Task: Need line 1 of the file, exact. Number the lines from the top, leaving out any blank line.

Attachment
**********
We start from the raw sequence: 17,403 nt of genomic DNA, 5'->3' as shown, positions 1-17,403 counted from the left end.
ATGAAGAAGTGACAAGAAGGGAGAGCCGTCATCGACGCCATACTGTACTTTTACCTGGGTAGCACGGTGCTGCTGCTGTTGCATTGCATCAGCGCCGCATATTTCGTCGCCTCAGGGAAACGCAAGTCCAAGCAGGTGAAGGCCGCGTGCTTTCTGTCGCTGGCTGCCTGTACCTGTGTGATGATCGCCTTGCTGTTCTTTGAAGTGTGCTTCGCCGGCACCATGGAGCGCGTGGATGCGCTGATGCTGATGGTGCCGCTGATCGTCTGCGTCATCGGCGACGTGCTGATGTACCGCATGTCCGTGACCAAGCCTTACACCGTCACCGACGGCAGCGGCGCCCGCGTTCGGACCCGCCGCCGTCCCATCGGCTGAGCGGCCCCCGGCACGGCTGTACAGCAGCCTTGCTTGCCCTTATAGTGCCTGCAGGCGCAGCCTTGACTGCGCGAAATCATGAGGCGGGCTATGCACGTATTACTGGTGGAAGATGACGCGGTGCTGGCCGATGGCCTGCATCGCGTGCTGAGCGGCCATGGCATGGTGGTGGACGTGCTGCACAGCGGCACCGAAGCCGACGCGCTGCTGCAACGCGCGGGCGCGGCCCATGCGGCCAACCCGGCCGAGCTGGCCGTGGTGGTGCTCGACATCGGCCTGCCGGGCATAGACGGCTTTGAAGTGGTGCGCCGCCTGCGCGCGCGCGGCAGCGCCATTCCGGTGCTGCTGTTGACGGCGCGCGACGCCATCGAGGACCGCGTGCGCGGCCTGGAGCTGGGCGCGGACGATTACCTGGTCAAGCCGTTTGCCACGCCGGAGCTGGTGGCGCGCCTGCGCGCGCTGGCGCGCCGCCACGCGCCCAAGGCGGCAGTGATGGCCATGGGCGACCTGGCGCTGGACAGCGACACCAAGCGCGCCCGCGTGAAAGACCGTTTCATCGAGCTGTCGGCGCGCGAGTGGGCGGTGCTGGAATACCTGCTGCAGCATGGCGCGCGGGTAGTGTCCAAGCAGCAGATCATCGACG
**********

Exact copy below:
We start from the raw sequence: 17,403 nt of genomic DNA, 5'->3' as shown, positions 1-17,403 counted from the left end.